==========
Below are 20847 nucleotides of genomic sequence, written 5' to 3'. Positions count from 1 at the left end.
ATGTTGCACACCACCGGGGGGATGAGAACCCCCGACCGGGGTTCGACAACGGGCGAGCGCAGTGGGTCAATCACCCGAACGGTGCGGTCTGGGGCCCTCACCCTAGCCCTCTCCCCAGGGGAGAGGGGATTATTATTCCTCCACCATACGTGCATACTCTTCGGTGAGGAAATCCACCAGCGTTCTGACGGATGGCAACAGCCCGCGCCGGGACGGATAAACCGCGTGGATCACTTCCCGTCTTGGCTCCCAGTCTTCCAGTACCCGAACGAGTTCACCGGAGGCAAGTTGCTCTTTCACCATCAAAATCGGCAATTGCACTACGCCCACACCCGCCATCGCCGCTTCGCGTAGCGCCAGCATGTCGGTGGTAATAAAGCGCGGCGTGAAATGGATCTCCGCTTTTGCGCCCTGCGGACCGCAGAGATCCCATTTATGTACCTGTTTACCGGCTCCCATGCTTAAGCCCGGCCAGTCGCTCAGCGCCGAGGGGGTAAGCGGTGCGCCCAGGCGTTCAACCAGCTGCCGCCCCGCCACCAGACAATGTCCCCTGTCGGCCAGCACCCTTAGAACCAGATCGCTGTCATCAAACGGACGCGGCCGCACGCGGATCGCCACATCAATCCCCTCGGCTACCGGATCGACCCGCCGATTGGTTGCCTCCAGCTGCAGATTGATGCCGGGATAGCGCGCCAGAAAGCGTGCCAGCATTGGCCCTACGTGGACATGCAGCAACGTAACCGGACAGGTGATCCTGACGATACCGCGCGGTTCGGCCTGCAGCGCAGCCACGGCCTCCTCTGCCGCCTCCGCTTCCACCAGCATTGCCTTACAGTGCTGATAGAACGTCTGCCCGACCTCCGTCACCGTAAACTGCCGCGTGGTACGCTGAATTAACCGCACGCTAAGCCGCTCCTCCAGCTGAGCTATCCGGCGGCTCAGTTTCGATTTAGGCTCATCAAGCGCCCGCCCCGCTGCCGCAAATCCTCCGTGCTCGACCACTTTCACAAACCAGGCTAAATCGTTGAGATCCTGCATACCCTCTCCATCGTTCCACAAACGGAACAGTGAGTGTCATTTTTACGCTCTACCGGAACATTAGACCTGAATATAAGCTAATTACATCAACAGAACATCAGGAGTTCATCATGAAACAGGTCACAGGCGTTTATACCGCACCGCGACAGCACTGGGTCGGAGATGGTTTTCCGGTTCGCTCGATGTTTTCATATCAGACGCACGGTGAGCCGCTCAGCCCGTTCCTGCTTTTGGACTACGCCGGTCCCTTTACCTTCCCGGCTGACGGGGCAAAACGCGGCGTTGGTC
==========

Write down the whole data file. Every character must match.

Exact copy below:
Below are 20847 nucleotides of genomic sequence, written 5' to 3'. Positions count from 1 at the left end.
ATGTTGCACACCACCGGGGGGATGAGAACCCCCGACCGGGGTTCGACAACGGGCGAGCGCAGTGGGTCAATCACCCGAACGGTGCGGTCTGGGGCCCTCACCCTAGCCCTCTCCCCAGGGGAGAGGGGATTATTATTCCTCCACCATACGTGCATACTCTTCGGTGAGGAAATCCACCAGCGTTCTGACGGATGGCAACAGCCCGCGCCGGGACGGATAAACCGCGTGGATCACTTCCCGTCTTGGCTCCCAGTCTTCCAGTACCCGAACGAGTTCACCGGAGGCAAGTTGCTCTTTCACCATCAAAATCGGCAATTGCACTACGCCCACACCCGCCATCGCCGCTTCGCGTAGCGCCAGCATGTCGGTGGTAATAAAGCGCGGCGTGAAATGGATCTCCGCTTTTGCGCCCTGCGGACCGCAGAGATCCCATTTATGTACCTGTTTACCGGCTCCCATGCTTAAGCCCGGCCAGTCGCTCAGCGCCGAGGGGGTAAGCGGTGCGCCCAGGCGTTCAACCAGCTGCCGCCCCGCCACCAGACAATGTCCCCTGTCGGCCAGCACCCTTAGAACCAGATCGCTGTCATCAAACGGACGCGGCCGCACGCGGATCGCCACATCAATCCCCTCGGCTACCGGATCGACCCGCCGATTGGTTGCCTCCAGCTGCAGATTGATGCCGGGATAGCGCGCCAGAAAGCGTGCCAGCATTGGCCCTACGTGGACATGCAGCAACGTAACCGGACAGGTGATCCTGACGATACCGCGCGGTTCGGCCTGCAGCGCAGCCACGGCCTCCTCTGCCGCCTCCGCTTCCACCAGCATTGCCTTACAGTGCTGATAGAACGTCTGCCCGACCTCCGTCACCGTAAACTGCCGCGTGGTACGCTGAATTAACCGCACGCTAAGCCGCTCCTCCAGCTGAGCTATCCGGCGGCTCAGTTTCGATTTAGGCTCATCAAGCGCCCGCCCCGCTGCCGCAAATCCTCCGTGCTCGACCACTTTCACAAACCAGGCTAAATCGTTGAGATCCTGCATACCCTCTCCATCGTTCCACAAACGGAACAGTGAGTGTCATTTTTACGCTCTACCGGAACATTAGACCTGAATATAAGCTAATTACATCAACAGAACATCAGGAGTTCATCATGAAACAGGTCACAGGCGTTTATACCGCACCGCGACAGCACTGGGTCGGAGATGGTTTTCCGGTTCGCTCGATGTTTTCATATCAGACGCACGGTGAGCCGCTCAGCCCGTTCCTGCTTTTGGACTACGCCGGTCCCTTTACCTTCCCGGCTGACGGGGCAAAACGCGGCGTTGGTC